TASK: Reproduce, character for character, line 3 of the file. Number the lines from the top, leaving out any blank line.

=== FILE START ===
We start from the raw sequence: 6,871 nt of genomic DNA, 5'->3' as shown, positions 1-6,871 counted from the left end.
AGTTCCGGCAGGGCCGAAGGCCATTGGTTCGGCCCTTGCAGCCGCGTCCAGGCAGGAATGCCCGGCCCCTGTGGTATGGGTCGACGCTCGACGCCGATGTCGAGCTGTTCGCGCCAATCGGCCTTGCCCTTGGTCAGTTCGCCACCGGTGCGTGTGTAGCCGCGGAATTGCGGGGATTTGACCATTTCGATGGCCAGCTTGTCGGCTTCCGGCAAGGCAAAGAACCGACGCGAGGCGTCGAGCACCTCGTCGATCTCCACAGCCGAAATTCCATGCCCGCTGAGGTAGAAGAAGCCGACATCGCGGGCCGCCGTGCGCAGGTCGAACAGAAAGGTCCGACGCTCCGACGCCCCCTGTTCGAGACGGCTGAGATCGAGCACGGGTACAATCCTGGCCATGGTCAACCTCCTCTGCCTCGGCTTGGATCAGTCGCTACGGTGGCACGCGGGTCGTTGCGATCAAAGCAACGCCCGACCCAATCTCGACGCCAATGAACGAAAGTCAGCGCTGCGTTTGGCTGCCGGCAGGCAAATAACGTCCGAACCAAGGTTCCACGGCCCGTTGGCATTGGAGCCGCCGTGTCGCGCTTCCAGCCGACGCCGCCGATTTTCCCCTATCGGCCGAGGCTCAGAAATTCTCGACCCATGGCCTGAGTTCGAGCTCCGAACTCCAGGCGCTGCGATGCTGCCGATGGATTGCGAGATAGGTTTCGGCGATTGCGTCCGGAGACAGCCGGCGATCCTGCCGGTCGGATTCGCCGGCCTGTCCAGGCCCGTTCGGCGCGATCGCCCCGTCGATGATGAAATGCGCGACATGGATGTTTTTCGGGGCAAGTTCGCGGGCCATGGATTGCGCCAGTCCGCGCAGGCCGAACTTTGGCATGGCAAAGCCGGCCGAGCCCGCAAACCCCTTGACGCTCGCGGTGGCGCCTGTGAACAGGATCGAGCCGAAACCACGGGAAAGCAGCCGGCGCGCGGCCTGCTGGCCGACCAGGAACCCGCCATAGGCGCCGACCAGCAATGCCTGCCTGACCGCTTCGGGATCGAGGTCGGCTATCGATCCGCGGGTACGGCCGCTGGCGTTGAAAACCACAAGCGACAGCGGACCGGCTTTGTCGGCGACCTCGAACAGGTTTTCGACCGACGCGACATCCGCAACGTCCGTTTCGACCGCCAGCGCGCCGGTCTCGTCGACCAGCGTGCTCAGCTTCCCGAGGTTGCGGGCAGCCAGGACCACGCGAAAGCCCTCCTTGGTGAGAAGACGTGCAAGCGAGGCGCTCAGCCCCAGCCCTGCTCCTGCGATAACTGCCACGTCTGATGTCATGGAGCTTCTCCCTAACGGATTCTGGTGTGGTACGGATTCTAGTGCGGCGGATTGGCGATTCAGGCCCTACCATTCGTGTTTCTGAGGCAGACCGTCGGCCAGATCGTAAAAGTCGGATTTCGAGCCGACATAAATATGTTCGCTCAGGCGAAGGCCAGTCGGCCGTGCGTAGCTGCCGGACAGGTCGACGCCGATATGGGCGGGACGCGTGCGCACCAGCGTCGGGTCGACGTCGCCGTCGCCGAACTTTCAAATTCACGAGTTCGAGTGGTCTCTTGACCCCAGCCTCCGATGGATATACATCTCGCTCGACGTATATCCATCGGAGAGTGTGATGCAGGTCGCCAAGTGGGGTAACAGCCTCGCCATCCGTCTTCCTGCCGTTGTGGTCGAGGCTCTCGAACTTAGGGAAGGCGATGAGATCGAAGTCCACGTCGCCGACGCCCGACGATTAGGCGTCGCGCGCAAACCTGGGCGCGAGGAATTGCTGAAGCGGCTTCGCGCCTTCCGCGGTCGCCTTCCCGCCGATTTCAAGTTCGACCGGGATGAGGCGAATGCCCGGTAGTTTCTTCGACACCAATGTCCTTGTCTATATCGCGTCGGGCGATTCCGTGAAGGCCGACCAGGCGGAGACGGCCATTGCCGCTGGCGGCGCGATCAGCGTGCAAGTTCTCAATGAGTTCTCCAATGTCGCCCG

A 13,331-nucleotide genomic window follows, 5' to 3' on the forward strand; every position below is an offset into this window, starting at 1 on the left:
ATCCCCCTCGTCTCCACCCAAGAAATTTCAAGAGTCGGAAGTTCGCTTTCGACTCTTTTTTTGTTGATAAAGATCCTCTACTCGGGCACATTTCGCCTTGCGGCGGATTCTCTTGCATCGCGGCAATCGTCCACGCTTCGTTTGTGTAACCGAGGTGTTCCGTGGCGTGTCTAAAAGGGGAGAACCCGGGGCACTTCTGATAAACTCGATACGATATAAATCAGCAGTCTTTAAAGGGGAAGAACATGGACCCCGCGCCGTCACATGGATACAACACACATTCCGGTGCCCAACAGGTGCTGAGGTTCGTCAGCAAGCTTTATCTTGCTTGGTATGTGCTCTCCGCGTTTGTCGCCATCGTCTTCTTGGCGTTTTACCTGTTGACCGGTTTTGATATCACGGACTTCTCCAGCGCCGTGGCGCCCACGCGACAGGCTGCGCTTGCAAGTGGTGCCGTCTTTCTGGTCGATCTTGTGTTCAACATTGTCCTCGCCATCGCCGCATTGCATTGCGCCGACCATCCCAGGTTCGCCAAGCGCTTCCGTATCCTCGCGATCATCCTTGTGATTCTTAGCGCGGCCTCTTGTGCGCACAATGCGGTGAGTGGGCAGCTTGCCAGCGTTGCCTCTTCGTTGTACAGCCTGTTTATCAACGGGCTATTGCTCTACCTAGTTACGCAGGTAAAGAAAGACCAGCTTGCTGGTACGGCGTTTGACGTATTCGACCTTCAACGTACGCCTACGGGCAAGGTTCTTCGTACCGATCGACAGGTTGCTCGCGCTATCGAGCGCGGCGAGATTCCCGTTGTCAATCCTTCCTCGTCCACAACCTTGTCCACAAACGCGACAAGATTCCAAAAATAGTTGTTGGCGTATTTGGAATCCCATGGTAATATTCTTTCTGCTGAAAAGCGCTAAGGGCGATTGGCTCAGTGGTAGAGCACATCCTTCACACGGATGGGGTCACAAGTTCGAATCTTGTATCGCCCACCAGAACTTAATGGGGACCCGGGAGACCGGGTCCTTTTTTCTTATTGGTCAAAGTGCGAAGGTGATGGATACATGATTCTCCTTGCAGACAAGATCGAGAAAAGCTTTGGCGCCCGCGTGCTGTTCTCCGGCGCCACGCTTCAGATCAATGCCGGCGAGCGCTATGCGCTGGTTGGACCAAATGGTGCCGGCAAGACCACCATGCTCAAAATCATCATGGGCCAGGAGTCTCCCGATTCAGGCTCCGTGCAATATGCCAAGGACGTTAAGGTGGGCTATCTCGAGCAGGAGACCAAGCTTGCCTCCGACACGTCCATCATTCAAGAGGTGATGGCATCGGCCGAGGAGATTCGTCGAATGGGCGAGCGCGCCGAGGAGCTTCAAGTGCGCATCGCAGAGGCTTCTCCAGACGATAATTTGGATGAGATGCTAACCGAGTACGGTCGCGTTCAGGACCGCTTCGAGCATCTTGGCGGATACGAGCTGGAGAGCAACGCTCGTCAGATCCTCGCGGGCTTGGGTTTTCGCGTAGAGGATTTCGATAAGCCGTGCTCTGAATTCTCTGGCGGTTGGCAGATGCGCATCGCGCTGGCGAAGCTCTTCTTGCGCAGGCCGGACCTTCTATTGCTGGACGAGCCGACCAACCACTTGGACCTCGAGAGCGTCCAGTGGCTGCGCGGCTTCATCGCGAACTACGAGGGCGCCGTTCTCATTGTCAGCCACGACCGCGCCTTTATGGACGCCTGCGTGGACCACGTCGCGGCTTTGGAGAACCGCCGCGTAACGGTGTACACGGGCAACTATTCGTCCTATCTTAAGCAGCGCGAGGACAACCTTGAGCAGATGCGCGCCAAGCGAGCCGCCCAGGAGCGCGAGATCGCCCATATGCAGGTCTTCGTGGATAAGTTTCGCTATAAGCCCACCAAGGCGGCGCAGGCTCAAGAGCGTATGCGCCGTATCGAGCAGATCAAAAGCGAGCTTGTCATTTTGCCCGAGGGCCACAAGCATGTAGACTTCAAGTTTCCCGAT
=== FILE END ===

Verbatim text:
A 13,331-nucleotide genomic window follows, 5' to 3' on the forward strand; every position below is an offset into this window, starting at 1 on the left: